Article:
Astro-Spam

by on May 31, 2006 · 18 comments

The Abstract Factory flags something I’ve begun to notice when I periodically go through our comments to weed out spam: our posts about network neutrality have begun to get a steady stream of highly generic supportive comments: see here, here, here, and here, for example. Cog posits that some PR firm must be paying people $10/hour to troll the web making anti-regulatory comments on blog posts on the subject of network neutrality.

The posts almost never make substantive arguments, and they’re often made days or even weeks after a particular post is made. Moreover, the comments consistently appear only on pages related to network neutrality. Cog’s term fits the bill perfectly: this is astro-spam.

I don’t think I’m going to delete it, though. It’s not clear to me there’s anything unethical about paying someone to post random comments on blogs advocating a point of view. Certainly, people pay others to write press releases and talking points. It’s not clear to me how this is different.

But more importantly, it’s not obvious to me how I’d go about drawing the line here. I have a pretty good hunch about which of the pro-NN comments are paid astro-spam, but I have no way to prove it. And I don’t want to go down the path of trying to decide which comments are “real” and which are not. Ordinary spam is easy to identify: it links to a porn site or a generic viagra store. But I have no way to positively identify astro-spam.

In any event, the far more effective way to deal with the problem is by allowing the spam to stay in place and then make it look ridiculous. So if anyone in the media is reading this, this seems like a great story lead: telcos are so desperate that they’ve resorted to hiring shills to promote their point of view in blog comments.

  • http://www.blindmindseye.com MikeT

    Tim, as I have noted, most bloggers don’t seem to understand what this issue is about at all. The ones that do, usually frame it in a way that is conducive toward them getting others to pay for them being able to use file sharing software as much as they want. It would be a good lead, though. The telecoms are rightfully getting desperate because they’re about to potentially lose control over their own networks to a bunch of populist jacobins.

  • http://www.blindmindseye.com MikeT

    Tim, as I have noted, most bloggers don’t seem to understand what this issue is about at all. The ones that do, usually frame it in a way that is conducive toward them getting others to pay for them being able to use file sharing software as much as they want. It would be a good lead, though. The telecoms are rightfully getting desperate because they’re about to potentially lose control over their own networks to a bunch of populist jacobins.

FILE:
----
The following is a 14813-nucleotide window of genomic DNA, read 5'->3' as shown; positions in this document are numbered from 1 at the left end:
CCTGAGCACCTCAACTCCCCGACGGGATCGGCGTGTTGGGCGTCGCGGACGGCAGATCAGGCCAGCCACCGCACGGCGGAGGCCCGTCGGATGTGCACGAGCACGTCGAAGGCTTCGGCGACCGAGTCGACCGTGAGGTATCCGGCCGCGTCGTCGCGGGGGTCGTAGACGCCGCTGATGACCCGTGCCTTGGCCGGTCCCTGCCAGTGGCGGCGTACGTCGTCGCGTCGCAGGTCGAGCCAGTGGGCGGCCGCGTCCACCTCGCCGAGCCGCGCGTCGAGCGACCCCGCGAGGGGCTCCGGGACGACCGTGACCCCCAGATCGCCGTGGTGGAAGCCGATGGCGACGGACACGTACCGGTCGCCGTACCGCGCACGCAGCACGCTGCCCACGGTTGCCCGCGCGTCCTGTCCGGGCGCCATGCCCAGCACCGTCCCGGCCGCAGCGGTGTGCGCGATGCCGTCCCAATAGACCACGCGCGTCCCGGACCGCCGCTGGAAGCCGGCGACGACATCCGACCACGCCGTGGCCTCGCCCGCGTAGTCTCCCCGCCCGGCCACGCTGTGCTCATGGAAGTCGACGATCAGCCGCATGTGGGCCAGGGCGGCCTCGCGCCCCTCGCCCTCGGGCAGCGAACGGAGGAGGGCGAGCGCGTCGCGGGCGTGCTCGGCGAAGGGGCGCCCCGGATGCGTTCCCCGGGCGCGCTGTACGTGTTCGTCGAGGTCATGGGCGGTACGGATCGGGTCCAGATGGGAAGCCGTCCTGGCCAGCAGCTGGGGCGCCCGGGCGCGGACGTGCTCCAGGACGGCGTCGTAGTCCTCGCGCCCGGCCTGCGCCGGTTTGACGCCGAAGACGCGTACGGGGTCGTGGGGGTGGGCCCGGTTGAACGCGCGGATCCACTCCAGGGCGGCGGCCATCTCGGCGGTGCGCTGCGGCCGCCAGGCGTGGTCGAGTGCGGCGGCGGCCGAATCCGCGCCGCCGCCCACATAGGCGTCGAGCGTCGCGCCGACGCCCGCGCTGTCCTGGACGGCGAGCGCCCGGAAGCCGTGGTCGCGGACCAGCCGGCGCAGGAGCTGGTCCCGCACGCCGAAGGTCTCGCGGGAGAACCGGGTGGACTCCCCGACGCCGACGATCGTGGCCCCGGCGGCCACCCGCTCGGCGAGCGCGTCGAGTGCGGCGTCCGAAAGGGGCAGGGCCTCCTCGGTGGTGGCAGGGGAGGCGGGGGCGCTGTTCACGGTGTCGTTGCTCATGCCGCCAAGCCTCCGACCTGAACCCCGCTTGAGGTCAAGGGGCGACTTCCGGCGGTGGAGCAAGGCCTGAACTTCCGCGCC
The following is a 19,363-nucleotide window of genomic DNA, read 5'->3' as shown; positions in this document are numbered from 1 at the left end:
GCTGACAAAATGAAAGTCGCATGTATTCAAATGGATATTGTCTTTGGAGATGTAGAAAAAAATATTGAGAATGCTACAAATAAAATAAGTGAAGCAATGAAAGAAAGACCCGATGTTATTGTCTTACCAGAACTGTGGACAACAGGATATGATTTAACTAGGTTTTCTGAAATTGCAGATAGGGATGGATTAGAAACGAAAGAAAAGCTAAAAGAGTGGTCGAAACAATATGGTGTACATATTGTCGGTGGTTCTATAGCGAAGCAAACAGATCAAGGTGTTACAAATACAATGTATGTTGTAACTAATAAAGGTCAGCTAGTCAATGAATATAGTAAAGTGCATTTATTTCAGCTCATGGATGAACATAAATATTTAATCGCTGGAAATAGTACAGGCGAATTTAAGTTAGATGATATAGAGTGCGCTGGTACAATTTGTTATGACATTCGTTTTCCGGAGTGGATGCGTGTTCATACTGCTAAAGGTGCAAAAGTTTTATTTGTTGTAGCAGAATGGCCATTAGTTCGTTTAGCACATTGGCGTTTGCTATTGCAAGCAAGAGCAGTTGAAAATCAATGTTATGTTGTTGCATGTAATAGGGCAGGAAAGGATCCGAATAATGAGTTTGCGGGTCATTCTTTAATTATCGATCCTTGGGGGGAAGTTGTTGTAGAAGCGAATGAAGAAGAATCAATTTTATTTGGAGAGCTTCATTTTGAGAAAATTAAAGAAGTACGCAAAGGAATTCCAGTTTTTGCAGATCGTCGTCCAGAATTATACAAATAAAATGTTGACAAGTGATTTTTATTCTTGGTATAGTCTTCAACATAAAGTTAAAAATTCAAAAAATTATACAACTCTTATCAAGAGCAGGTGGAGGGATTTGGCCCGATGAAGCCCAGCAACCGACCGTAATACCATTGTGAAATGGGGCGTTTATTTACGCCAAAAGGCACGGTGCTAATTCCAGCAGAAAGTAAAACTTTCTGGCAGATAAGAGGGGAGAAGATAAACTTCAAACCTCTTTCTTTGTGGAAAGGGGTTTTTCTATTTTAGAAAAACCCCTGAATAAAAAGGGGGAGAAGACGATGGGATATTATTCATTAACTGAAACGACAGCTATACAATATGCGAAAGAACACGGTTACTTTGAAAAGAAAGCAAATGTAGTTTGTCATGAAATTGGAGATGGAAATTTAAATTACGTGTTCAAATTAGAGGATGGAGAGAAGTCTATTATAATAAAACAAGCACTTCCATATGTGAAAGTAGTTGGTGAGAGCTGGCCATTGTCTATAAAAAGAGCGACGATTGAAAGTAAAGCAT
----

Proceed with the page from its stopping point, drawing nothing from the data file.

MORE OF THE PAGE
• enigma_foundry

    Tim:

    I can understan you’re rationale for not deleting such ‘Astro-Spam’ posts, but what I would like to know is why you’d deleted my several posts, for example in the “Brooklyn Bridge for Sale” article.

    Perhaps it wasn’t you, but someone else…

  • http://enigmafoundry.wordpress.com eee_eff

    Tim:

    I can understan you’re rationale for not deleting such ‘Astro-Spam’ posts, but what I would like to know is why you’d deleted my several posts, for example in the “Brooklyn Bridge for Sale” article.

    Perhaps it wasn’t you, but someone else…

  • http://www.techliberation.com/ Tim

    enigma: if I did it was an accident. We get about 50 spam comments a day, and so I have to do it pretty quickly in order to get it done in a reasoanble time. I might have gotten too trigger-happy. My apologies. I’ll be on the lookout for your posts going forward.

  • Brian Moore

    My question is, how do I get that job? And more importantly, can I get one for writing highly generic, un-supportive comments?

    I guess that market might be a tad saturated.

    That brings up an interesting point — what’s the difference betwen generic, pro-Original Poster comments, and generic anti-OP comments? I know that I, like you, would be extremely suspicious of the first, but would consider the latter to be honest but tiresome.

    Okay, I’ve gone way too far down the road of blogging about blogging. Sorry. :(

  • http://www.techliberation.com/ Tim

    enigma: if I did it was an accident. We get about 50 spam comments a day, and so I have to do it pretty quickly in order to get it done in a reasoanble time. I might have gotten too trigger-happy. My apologies. I’ll be on the lookout for your posts going forward.

  • Brian Moore

    My question is, how do I get that job? And more importantly, can I get one for writing highly generic, un-supportive comments?

    I guess that market might be a tad saturated.

    That brings up an interesting point — what’s the difference betwen generic, pro-Original Poster comments, and generic anti-OP comments? I know that I, like you, would be extremely suspicious of the first, but would consider the latter to be honest but tiresome.

    Okay, I’ve gone way too far down the road of blogging about blogging. Sorry. :(

  • Anonymous

    Tim:

    Well, it was deleted after you responded to it, which I thought a bit odd….

  • Anonymous

    Tim:

    Well, it was deleted after you responded to it, which I thought a bit odd….

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